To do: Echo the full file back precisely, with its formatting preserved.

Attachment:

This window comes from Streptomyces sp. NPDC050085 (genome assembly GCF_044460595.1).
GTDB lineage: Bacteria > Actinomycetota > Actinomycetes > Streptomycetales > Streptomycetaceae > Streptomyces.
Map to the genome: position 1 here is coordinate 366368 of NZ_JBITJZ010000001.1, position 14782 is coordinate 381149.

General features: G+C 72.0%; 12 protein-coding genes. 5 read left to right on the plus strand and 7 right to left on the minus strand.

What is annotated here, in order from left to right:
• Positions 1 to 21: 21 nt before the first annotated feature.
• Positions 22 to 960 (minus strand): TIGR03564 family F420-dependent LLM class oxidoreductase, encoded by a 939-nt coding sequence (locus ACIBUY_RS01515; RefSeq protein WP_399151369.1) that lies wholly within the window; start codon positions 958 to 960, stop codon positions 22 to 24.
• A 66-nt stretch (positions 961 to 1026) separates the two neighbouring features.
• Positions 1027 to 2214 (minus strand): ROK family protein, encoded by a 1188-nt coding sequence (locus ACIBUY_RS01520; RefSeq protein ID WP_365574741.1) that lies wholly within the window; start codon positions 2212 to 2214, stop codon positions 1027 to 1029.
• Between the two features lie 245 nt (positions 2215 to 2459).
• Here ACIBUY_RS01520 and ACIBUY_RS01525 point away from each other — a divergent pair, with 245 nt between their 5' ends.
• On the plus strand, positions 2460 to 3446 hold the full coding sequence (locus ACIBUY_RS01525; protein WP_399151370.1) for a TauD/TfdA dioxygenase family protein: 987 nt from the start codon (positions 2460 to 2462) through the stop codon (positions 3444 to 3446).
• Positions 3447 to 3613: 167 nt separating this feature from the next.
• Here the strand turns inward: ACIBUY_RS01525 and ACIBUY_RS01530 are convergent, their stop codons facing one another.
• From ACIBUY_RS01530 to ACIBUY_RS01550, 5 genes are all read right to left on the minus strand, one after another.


This window comes from Streptomyces sp. NPDC050085 (genome assembly GCF_044460595.1).
GTDB lineage: Bacteria > Actinomycetota > Actinomycetes > Streptomycetales > Streptomycetaceae > Streptomyces.
Map to the genome: position 1 here is coordinate 366368 of NZ_JBITJZ010000001.1, position 14782 is coordinate 381149.

General features: G+C 72.0%; 12 protein-coding genes. 5 read left to right on the plus strand and 7 right to left on the minus strand.

What is annotated here, in order from left to right:
• Positions 1 to 21: 21 nt before the first annotated feature.
• Positions 22 to 960 (minus strand): TIGR03564 family F420-dependent LLM class oxidoreductase, encoded by a 939-nt coding sequence (locus ACIBUY_RS01515; RefSeq protein WP_399151369.1) that lies wholly within the window; start codon positions 958 to 960, stop codon positions 22 to 24.
• A 66-nt stretch (positions 961 to 1026) separates the two neighbouring features.
• Positions 1027 to 2214 (minus strand): ROK family protein, encoded by a 1188-nt coding sequence (locus ACIBUY_RS01520; RefSeq protein ID WP_365574741.1) that lies wholly within the window; start codon positions 2212 to 2214, stop codon positions 1027 to 1029.
• Between the two features lie 245 nt (positions 2215 to 2459).
• Here ACIBUY_RS01520 and ACIBUY_RS01525 point away from each other — a divergent pair, with 245 nt between their 5' ends.
• On the plus strand, positions 2460 to 3446 hold the full coding sequence (locus ACIBUY_RS01525; protein WP_399151370.1) for a TauD/TfdA dioxygenase family protein: 987 nt from the start codon (positions 2460 to 2462) through the stop codon (positions 3444 to 3446).
• Positions 3447 to 3613: 167 nt separating this feature from the next.
• Here the strand turns inward: ACIBUY_RS01525 and ACIBUY_RS01530 are convergent, their stop codons facing one another.
• From ACIBUY_RS01530 to ACIBUY_RS01550, 5 genes are all read right to left on the minus strand, one after another.